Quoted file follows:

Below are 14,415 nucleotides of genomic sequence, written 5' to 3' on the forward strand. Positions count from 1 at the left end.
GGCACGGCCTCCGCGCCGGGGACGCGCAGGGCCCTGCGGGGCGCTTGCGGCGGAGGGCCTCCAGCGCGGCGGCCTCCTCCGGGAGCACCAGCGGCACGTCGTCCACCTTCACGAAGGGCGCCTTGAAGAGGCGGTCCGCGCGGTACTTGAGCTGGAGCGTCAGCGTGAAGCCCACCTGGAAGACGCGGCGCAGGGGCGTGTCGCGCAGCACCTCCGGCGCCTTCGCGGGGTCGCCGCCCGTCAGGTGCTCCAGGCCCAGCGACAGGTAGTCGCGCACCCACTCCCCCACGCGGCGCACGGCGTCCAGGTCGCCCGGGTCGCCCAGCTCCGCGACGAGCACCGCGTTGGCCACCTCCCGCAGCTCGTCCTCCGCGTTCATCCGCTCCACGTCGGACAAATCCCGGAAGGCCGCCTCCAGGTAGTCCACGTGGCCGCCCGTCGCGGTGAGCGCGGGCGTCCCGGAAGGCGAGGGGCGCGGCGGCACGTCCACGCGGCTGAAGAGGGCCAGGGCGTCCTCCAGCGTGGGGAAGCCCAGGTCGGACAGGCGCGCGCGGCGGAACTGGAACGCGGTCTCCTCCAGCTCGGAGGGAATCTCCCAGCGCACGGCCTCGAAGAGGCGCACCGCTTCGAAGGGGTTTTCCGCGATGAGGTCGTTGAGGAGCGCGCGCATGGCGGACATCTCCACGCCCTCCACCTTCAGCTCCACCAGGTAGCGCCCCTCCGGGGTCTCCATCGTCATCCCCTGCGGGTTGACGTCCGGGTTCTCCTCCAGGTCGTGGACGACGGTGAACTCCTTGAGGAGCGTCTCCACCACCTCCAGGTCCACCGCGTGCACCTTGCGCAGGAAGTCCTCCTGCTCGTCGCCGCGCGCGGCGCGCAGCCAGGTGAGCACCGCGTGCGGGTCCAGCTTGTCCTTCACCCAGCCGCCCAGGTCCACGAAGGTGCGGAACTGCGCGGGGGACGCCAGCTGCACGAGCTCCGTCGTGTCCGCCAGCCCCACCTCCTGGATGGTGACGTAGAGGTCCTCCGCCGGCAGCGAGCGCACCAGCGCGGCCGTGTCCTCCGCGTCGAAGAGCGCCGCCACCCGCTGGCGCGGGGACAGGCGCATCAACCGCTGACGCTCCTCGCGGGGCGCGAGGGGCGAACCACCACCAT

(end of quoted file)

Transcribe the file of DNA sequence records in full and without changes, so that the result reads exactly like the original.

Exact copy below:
Below are 14,415 nucleotides of genomic sequence, written 5' to 3' on the forward strand. Positions count from 1 at the left end.
GGCACGGCCTCCGCGCCGGGGACGCGCAGGGCCCTGCGGGGCGCTTGCGGCGGAGGGCCTCCAGCGCGGCGGCCTCCTCCGGGAGCACCAGCGGCACGTCGTCCACCTTCACGAAGGGCGCCTTGAAGAGGCGGTCCGCGCGGTACTTGAGCTGGAGCGTCAGCGTGAAGCCCACCTGGAAGACGCGGCGCAGGGGCGTGTCGCGCAGCACCTCCGGCGCCTTCGCGGGGTCGCCGCCCGTCAGGTGCTCCAGGCCCAGCGACAGGTAGTCGCGCACCCACTCCCCCACGCGGCGCACGGCGTCCAGGTCGCCCGGGTCGCCCAGCTCCGCGACGAGCACCGCGTTGGCCACCTCCCGCAGCTCGTCCTCCGCGTTCATCCGCTCCACGTCGGACAAATCCCGGAAGGCCGCCTCCAGGTAGTCCACGTGGCCGCCCGTCGCGGTGAGCGCGGGCGTCCCGGAAGGCGAGGGGCGCGGCGGCACGTCCACGCGGCTGAAGAGGGCCAGGGCGTCCTCCAGCGTGGGGAAGCCCAGGTCGGACAGGCGCGCGCGGCGGAACTGGAACGCGGTCTCCTCCAGCTCGGAGGGAATCTCCCAGCGCACGGCCTCGAAGAGGCGCACCGCTTCGAAGGGGTTTTCCGCGATGAGGTCGTTGAGGAGCGCGCGCATGGCGGACATCTCCACGCCCTCCACCTTCAGCTCCACCAGGTAGCGCCCCTCCGGGGTCTCCATCGTCATCCCCTGCGGGTTGACGTCCGGGTTCTCCTCCAGGTCGTGGACGACGGTGAACTCCTTGAGGAGCGTCTCCACCACCTCCAGGTCCACCGCGTGCACCTTGCGCAGGAAGTCCTCCTGCTCGTCGCCGCGCGCGGCGCGCAGCCAGGTGAGCACCGCGTGCGGGTCCAGCTTGTCCTTCACCCAGCCGCCCAGGTCCACGAAGGTGCGGAACTGCGCGGGGGACGCCAGCTGCACGAGCTCCGTCGTGTCCGCCAGCCCCACCTCCTGGATGGTGACGTAGAGGTCCTCCGCCGGCAGCGAGCGCACCAGCGCGGCCGTGTCCTCCGCGTCGAAGAGCGCCGCCACCCGCTGGCGCGGGGACAGGCGCATCAACCGCTGACGCTCCTCGCGGGGCGCGAGGGGCGAACCACCACCAT